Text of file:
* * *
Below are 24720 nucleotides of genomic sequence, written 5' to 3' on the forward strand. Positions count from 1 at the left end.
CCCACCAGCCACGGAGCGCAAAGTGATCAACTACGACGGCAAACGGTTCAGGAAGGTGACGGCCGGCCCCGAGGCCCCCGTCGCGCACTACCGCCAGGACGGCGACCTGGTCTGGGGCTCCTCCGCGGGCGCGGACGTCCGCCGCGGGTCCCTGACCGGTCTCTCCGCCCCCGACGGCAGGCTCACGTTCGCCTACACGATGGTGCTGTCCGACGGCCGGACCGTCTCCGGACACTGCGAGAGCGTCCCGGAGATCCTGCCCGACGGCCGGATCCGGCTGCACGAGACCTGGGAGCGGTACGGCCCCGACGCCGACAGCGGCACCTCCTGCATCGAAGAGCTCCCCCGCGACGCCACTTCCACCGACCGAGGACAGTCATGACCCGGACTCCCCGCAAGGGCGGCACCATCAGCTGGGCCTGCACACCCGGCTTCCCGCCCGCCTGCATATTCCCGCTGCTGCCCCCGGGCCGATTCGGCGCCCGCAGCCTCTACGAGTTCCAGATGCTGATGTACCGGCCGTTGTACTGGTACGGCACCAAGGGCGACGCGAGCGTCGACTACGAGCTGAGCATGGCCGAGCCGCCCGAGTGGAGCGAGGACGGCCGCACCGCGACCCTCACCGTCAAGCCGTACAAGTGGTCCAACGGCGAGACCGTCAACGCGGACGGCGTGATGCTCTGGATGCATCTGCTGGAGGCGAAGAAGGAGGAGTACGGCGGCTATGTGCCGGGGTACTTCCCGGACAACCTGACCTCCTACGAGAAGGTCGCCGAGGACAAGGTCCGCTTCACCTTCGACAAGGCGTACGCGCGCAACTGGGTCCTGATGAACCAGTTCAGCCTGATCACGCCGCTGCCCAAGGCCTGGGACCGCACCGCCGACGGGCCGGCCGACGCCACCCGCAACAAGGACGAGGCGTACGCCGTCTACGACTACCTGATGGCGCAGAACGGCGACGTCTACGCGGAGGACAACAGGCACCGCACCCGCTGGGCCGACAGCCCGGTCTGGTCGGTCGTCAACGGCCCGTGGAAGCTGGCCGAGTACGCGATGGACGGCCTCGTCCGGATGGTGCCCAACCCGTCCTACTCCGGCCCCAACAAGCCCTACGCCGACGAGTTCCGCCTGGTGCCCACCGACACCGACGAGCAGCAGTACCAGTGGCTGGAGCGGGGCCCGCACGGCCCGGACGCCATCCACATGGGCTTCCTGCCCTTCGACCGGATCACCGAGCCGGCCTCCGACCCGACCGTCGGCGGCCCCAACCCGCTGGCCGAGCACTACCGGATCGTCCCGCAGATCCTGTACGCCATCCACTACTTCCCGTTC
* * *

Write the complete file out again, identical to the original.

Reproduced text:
Below are 24720 nucleotides of genomic sequence, written 5' to 3' on the forward strand. Positions count from 1 at the left end.
CCCACCAGCCACGGAGCGCAAAGTGATCAACTACGACGGCAAACGGTTCAGGAAGGTGACGGCCGGCCCCGAGGCCCCCGTCGCGCACTACCGCCAGGACGGCGACCTGGTCTGGGGCTCCTCCGCGGGCGCGGACGTCCGCCGCGGGTCCCTGACCGGTCTCTCCGCCCCCGACGGCAGGCTCACGTTCGCCTACACGATGGTGCTGTCCGACGGCCGGACCGTCTCCGGACACTGCGAGAGCGTCCCGGAGATCCTGCCCGACGGCCGGATCCGGCTGCACGAGACCTGGGAGCGGTACGGCCCCGACGCCGACAGCGGCACCTCCTGCATCGAAGAGCTCCCCCGCGACGCCACTTCCACCGACCGAGGACAGTCATGACCCGGACTCCCCGCAAGGGCGGCACCATCAGCTGGGCCTGCACACCCGGCTTCCCGCCCGCCTGCATATTCCCGCTGCTGCCCCCGGGCCGATTCGGCGCCCGCAGCCTCTACGAGTTCCAGATGCTGATGTACCGGCCGTTGTACTGGTACGGCACCAAGGGCGACGCGAGCGTCGACTACGAGCTGAGCATGGCCGAGCCGCCCGAGTGGAGCGAGGACGGCCGCACCGCGACCCTCACCGTCAAGCCGTACAAGTGGTCCAACGGCGAGACCGTCAACGCGGACGGCGTGATGCTCTGGATGCATCTGCTGGAGGCGAAGAAGGAGGAGTACGGCGGCTATGTGCCGGGGTACTTCCCGGACAACCTGACCTCCTACGAGAAGGTCGCCGAGGACAAGGTCCGCTTCACCTTCGACAAGGCGTACGCGCGCAACTGGGTCCTGATGAACCAGTTCAGCCTGATCACGCCGCTGCCCAAGGCCTGGGACCGCACCGCCGACGGGCCGGCCGACGCCACCCGCAACAAGGACGAGGCGTACGCCGTCTACGACTACCTGATGGCGCAGAACGGCGACGTCTACGCGGAGGACAACAGGCACCGCACCCGCTGGGCCGACAGCCCGGTCTGGTCGGTCGTCAACGGCCCGTGGAAGCTGGCCGAGTACGCGATGGACGGCCTCGTCCGGATGGTGCCCAACCCGTCCTACTCCGGCCCCAACAAGCCCTACGCCGACGAGTTCCGCCTGGTGCCCACCGACACCGACGAGCAGCAGTACCAGTGGCTGGAGCGGGGCCCGCACGGCCCGGACGCCATCCACATGGGCTTCCTGCCCTTCGACCGGATCACCGAGCCGGCCTCCGACCCGACCGTCGGCGGCCCCAACCCGCTGGCCGAGCACTACCGGATCGTCCCGCAGATCCTGTACGCCATCCACTACTTCCCGTTC